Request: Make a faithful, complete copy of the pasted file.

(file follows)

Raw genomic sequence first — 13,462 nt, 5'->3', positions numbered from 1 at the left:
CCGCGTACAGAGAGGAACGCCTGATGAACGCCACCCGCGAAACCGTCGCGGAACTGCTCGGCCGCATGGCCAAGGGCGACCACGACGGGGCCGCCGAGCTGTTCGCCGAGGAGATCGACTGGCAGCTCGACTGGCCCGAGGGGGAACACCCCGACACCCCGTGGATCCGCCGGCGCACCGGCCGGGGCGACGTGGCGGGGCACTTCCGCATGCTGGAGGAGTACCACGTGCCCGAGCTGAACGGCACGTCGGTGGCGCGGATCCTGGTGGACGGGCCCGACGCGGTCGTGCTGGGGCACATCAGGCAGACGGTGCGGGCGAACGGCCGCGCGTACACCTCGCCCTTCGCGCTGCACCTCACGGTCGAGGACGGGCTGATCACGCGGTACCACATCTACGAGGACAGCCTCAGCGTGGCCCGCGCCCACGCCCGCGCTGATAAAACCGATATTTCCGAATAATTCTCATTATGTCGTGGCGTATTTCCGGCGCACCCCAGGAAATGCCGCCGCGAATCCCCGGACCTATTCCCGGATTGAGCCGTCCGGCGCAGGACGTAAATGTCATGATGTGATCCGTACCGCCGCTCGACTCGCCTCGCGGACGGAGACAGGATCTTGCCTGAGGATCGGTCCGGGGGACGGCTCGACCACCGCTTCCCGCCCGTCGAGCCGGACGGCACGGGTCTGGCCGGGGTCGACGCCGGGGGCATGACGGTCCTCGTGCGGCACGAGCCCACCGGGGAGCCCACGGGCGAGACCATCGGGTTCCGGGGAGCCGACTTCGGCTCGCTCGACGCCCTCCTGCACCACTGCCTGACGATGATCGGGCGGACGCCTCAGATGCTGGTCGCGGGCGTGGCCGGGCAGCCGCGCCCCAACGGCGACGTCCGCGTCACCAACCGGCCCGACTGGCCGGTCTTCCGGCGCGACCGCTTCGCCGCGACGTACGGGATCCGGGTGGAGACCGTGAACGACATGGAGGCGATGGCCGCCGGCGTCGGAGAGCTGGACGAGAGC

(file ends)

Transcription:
Raw genomic sequence first — 13,462 nt, 5'->3', positions numbered from 1 at the left:
CCGCGTACAGAGAGGAACGCCTGATGAACGCCACCCGCGAAACCGTCGCGGAACTGCTCGGCCGCATGGCCAAGGGCGACCACGACGGGGCCGCCGAGCTGTTCGCCGAGGAGATCGACTGGCAGCTCGACTGGCCCGAGGGGGAACACCCCGACACCCCGTGGATCCGCCGGCGCACCGGCCGGGGCGACGTGGCGGGGCACTTCCGCATGCTGGAGGAGTACCACGTGCCCGAGCTGAACGGCACGTCGGTGGCGCGGATCCTGGTGGACGGGCCCGACGCGGTCGTGCTGGGGCACATCAGGCAGACGGTGCGGGCGAACGGCCGCGCGTACACCTCGCCCTTCGCGCTGCACCTCACGGTCGAGGACGGGCTGATCACGCGGTACCACATCTACGAGGACAGCCTCAGCGTGGCCCGCGCCCACGCCCGCGCTGATAAAACCGATATTTCCGAATAATTCTCATTATGTCGTGGCGTATTTCCGGCGCACCCCAGGAAATGCCGCCGCGAATCCCCGGACCTATTCCCGGATTGAGCCGTCCGGCGCAGGACGTAAATGTCATGATGTGATCCGTACCGCCGCTCGACTCGCCTCGCGGACGGAGACAGGATCTTGCCTGAGGATCGGTCCGGGGGACGGCTCGACCACCGCTTCCCGCCCGTCGAGCCGGACGGCACGGGTCTGGCCGGGGTCGACGCCGGGGGCATGACGGTCCTCGTGCGGCACGAGCCCACCGGGGAGCCCACGGGCGAGACCATCGGGTTCCGGGGAGCCGACTTCGGCTCGCTCGACGCCCTCCTGCACCACTGCCTGACGATGATCGGGCGGACGCCTCAGATGCTGGTCGCGGGCGTGGCCGGGCAGCCGCGCCCCAACGGCGACGTCCGCGTCACCAACCGGCCCGACTGGCCGGTCTTCCGGCGCGACCGCTTCGCCGCGACGTACGGGATCCGGGTGGAGACCGTGAACGACATGGAGGCGATGGCCGCCGGCGTCGGAGAGCTGGACGAGAGC